|Publication number||US5178286 A|
|Application number||US 07/719,380|
|Publication date||Jan 12, 1993|
|Filing date||Jun 24, 1991|
|Priority date||Jun 24, 1991|
|Publication number||07719380, 719380, US 5178286 A, US 5178286A, US-A-5178286, US5178286 A, US5178286A|
|Inventors||Harvey O. Allison, III|
|Original Assignee||Allison Iii Harvey O|
|Export Citation||BiBTeX, EndNote, RefMan|
|Patent Citations (19), Referenced by (27), Classifications (12), Legal Events (3)|
|External Links: USPTO, USPTO Assignment, Espacenet|
The present invention relates to a rack for the display of objects such as flower pots, candy bowls, and fruit baskets on arms extending from a central shaft and, more particularly, to such racks wherein the arms are staggered and vertically adjustable on the shaft, and wherein the rack may be broken down to a relatively compact package.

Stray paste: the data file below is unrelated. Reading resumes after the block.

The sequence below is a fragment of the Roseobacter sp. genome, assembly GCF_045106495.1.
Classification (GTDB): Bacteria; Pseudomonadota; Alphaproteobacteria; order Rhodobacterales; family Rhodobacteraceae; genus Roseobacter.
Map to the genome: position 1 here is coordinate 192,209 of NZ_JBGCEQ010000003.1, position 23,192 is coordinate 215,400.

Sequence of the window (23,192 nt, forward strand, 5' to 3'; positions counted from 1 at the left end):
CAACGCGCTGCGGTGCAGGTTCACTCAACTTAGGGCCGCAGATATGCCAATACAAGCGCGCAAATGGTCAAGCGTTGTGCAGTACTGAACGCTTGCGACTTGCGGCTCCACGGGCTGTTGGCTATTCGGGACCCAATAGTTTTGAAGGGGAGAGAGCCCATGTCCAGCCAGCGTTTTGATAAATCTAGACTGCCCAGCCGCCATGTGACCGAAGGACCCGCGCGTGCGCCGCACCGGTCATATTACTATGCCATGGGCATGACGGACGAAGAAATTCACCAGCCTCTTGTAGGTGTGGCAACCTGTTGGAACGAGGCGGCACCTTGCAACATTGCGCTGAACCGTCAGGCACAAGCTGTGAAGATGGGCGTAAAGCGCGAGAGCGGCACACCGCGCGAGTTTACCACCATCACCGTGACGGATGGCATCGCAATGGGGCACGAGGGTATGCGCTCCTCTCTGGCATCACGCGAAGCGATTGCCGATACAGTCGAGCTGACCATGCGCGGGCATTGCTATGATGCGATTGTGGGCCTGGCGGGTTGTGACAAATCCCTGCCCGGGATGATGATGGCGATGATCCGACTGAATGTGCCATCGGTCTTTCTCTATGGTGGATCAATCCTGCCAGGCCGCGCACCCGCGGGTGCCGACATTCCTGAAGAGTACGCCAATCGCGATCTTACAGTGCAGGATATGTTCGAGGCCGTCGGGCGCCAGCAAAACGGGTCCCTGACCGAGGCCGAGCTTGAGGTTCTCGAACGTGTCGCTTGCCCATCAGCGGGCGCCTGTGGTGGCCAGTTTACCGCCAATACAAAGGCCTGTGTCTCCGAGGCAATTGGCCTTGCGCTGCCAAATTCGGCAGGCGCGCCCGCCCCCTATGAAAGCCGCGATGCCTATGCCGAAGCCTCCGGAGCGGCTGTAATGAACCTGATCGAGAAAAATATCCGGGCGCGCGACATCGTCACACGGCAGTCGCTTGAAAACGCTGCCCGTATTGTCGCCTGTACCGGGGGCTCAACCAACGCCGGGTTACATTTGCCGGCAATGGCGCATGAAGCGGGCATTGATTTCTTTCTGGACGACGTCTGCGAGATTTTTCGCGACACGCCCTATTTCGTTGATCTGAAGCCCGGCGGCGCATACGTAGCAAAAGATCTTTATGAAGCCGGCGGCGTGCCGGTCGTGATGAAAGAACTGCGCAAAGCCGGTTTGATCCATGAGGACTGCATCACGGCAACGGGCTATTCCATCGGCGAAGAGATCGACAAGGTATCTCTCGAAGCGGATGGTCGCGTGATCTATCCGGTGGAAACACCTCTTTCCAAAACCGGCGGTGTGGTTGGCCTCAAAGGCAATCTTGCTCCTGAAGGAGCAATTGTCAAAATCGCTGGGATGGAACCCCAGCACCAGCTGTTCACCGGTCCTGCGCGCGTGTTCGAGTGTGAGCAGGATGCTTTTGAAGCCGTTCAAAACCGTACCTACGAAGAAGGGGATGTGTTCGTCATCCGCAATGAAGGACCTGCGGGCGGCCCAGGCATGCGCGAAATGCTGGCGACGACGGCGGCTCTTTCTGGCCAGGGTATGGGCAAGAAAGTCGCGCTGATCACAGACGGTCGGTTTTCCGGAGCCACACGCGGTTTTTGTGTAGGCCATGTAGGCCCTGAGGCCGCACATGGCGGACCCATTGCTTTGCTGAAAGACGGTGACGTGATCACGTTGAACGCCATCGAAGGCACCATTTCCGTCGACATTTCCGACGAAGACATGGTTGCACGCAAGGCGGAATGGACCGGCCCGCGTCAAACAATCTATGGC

Flower pots, candy bowls, and fruit baskets are objects that have a number of common features. These features include relatively heavy weight, and a relatively great height and width. Furthermore, each of these objects may be formed in a variety of odd sizes and shapes. Still further, each of these objects are typically highly colorful.
A feature of the present invention is the provision in a rack with a central shaft and arms extending from the shaft in staggered fashion for the display of objects, of the arms being readily disconnectable from the shaft and the shaft itself being capable of being disassembled into pieces to break the rack down into a relatively compact package for storage and transport.